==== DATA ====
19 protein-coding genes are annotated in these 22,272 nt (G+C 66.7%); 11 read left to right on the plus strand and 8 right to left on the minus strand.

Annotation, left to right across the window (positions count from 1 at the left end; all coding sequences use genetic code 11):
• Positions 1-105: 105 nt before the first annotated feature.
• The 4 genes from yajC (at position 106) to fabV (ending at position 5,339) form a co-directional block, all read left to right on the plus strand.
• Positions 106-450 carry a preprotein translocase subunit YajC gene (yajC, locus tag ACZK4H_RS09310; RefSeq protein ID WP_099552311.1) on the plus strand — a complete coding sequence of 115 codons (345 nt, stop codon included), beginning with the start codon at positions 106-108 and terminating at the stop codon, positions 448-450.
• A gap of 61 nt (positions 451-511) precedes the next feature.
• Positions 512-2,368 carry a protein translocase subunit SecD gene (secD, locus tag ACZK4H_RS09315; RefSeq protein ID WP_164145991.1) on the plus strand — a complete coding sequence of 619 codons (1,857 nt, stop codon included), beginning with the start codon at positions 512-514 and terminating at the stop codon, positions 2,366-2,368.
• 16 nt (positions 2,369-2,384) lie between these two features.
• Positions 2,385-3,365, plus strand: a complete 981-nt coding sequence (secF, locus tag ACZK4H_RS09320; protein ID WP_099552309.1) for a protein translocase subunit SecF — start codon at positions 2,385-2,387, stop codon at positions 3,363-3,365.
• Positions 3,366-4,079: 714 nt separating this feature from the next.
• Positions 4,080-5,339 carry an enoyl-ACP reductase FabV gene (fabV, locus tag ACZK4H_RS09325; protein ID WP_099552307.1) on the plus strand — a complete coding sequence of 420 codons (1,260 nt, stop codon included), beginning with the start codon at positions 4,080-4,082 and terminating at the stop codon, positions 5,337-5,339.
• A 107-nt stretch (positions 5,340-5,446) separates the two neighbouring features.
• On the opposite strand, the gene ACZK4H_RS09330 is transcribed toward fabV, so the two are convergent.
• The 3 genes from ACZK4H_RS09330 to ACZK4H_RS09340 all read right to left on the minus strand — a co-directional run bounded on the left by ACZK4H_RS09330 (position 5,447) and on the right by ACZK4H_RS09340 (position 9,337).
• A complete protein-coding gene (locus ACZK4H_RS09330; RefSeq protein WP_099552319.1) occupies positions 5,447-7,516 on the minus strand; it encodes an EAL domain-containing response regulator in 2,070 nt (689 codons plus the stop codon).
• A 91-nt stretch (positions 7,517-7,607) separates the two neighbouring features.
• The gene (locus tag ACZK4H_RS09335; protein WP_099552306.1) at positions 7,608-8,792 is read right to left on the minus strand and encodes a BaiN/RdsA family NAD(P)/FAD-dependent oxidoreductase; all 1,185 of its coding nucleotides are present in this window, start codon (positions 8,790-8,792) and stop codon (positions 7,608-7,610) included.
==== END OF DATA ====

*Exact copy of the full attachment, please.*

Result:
19 protein-coding genes are annotated in these 22,272 nt (G+C 66.7%); 11 read left to right on the plus strand and 8 right to left on the minus strand.

Annotation, left to right across the window (positions count from 1 at the left end; all coding sequences use genetic code 11):
• Positions 1-105: 105 nt before the first annotated feature.
• The 4 genes from yajC (at position 106) to fabV (ending at position 5,339) form a co-directional block, all read left to right on the plus strand.
• Positions 106-450 carry a preprotein translocase subunit YajC gene (yajC, locus tag ACZK4H_RS09310; RefSeq protein ID WP_099552311.1) on the plus strand — a complete coding sequence of 115 codons (345 nt, stop codon included), beginning with the start codon at positions 106-108 and terminating at the stop codon, positions 448-450.
• A gap of 61 nt (positions 451-511) precedes the next feature.
• Positions 512-2,368 carry a protein translocase subunit SecD gene (secD, locus tag ACZK4H_RS09315; RefSeq protein ID WP_164145991.1) on the plus strand — a complete coding sequence of 619 codons (1,857 nt, stop codon included), beginning with the start codon at positions 512-514 and terminating at the stop codon, positions 2,366-2,368.
• 16 nt (positions 2,369-2,384) lie between these two features.
• Positions 2,385-3,365, plus strand: a complete 981-nt coding sequence (secF, locus tag ACZK4H_RS09320; protein ID WP_099552309.1) for a protein translocase subunit SecF — start codon at positions 2,385-2,387, stop codon at positions 3,363-3,365.
• Positions 3,366-4,079: 714 nt separating this feature from the next.
• Positions 4,080-5,339 carry an enoyl-ACP reductase FabV gene (fabV, locus tag ACZK4H_RS09325; protein ID WP_099552307.1) on the plus strand — a complete coding sequence of 420 codons (1,260 nt, stop codon included), beginning with the start codon at positions 4,080-4,082 and terminating at the stop codon, positions 5,337-5,339.
• A 107-nt stretch (positions 5,340-5,446) separates the two neighbouring features.
• On the opposite strand, the gene ACZK4H_RS09330 is transcribed toward fabV, so the two are convergent.
• The 3 genes from ACZK4H_RS09330 to ACZK4H_RS09340 all read right to left on the minus strand — a co-directional run bounded on the left by ACZK4H_RS09330 (position 5,447) and on the right by ACZK4H_RS09340 (position 9,337).
• A complete protein-coding gene (locus ACZK4H_RS09330; RefSeq protein WP_099552319.1) occupies positions 5,447-7,516 on the minus strand; it encodes an EAL domain-containing response regulator in 2,070 nt (689 codons plus the stop codon).
• A 91-nt stretch (positions 7,517-7,607) separates the two neighbouring features.
• The gene (locus tag ACZK4H_RS09335; protein WP_099552306.1) at positions 7,608-8,792 is read right to left on the minus strand and encodes a BaiN/RdsA family NAD(P)/FAD-dependent oxidoreductase; all 1,185 of its coding nucleotides are present in this window, start codon (positions 8,790-8,792) and stop codon (positions 7,608-7,610) included.